That same year, the Sixers tried to trade up for North Carolina guard Phil Ford, who was taken No. 2 overall. Philly also selected St. Bonaventure guard Glenn Hagan with the 43rd overall pick that year.
"I had no idea I was going to make the team," Cheeks said. "Then one day he (coach Billy Cunningham) told me at the baggage claim I had made it. At that time, we had four or five guys who could really score the ball and they needed someone to just run the team and to make sure the ball was getting to the people it was supposed to get to. I don't know what clinched it (making the final cut). All I tried to do was figure out how I could make that roster and it was to play defense and pass the ball."
Cheeks wound up playing 11 seasons with the Sixers (1978-89), then four more seasons with Sacramento, New York, Atlanta and New Jersey. He served as a Sixers assistant coach for seven seasons (1994-2001) before becoming head coach for Portland (2001-05) and Philadelphia (2005-08).
Cheeks currently ranks No. 5 all-time in career steals and No. 10 in career assists.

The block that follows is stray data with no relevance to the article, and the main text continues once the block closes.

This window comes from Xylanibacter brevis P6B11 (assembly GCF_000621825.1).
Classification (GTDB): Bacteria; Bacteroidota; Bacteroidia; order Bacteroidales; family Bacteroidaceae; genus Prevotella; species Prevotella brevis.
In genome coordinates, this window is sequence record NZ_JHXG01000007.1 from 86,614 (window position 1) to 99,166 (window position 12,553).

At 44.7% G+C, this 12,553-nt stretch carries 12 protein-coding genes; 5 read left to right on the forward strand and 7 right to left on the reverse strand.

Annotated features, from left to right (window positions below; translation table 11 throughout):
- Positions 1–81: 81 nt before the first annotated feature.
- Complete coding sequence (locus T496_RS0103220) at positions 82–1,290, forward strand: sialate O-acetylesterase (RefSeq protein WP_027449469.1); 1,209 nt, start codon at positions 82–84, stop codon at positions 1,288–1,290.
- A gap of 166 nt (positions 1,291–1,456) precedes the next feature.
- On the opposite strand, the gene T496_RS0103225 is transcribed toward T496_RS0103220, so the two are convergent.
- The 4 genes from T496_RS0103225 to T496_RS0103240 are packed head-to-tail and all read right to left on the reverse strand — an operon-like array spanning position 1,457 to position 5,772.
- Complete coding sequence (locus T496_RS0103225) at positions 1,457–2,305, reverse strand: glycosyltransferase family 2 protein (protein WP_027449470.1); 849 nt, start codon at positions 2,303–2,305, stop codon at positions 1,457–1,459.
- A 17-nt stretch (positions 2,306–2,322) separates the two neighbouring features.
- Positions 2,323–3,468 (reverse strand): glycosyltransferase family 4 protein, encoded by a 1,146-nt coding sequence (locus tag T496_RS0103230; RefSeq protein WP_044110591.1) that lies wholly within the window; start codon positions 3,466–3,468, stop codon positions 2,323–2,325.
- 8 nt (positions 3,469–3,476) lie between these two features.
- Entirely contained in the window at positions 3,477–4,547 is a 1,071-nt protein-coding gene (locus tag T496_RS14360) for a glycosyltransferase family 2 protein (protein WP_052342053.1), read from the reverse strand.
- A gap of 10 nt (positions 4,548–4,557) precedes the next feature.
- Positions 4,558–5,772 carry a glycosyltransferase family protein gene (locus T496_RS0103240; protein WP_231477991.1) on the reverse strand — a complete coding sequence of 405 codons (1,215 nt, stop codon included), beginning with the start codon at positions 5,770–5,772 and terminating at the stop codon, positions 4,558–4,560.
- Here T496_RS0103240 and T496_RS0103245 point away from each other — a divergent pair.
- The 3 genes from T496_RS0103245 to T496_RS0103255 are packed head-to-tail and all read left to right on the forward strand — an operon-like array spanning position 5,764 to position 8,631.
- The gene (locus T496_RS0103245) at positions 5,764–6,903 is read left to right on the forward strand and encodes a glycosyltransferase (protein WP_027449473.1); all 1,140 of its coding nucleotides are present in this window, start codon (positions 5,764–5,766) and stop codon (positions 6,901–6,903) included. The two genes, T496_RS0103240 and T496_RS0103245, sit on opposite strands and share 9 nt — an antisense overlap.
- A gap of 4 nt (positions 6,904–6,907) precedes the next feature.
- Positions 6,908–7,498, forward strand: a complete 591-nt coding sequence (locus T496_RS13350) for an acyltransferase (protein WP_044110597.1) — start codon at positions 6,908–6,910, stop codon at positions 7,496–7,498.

"A lot of them went hand-in-hand because a lot of times when I stole the ball, I was giving it to somebody else (for a basket)," Cheeks said. "My play was beneficial because I was with a lot of really, really good players and I benefitted in learning the game by playing with those good players. My play was not magnified because I had so many good players around, but I also was able to learn a lot more, and that's what helped me get better and better each year."
Thunder general manager Sam Presti said he marvels at Cheeks' basketball knowledge and at the demeanor he has shown since joining the coaching staff on Aug. 14, 2009.
"He's a great benefit to all of us," Presti said. "We don't take it for granted that we have somebody in our organization who has contributed as much to the game as Maurice. I just think he's a class act all the way around."
Presti stressed the value of having someone of Cheeks' stature in an organization that is in just its fourth season.
"He has been great to get to know," Presti said. "I feel really fortunate to have the opportunity to work with him and learn from him."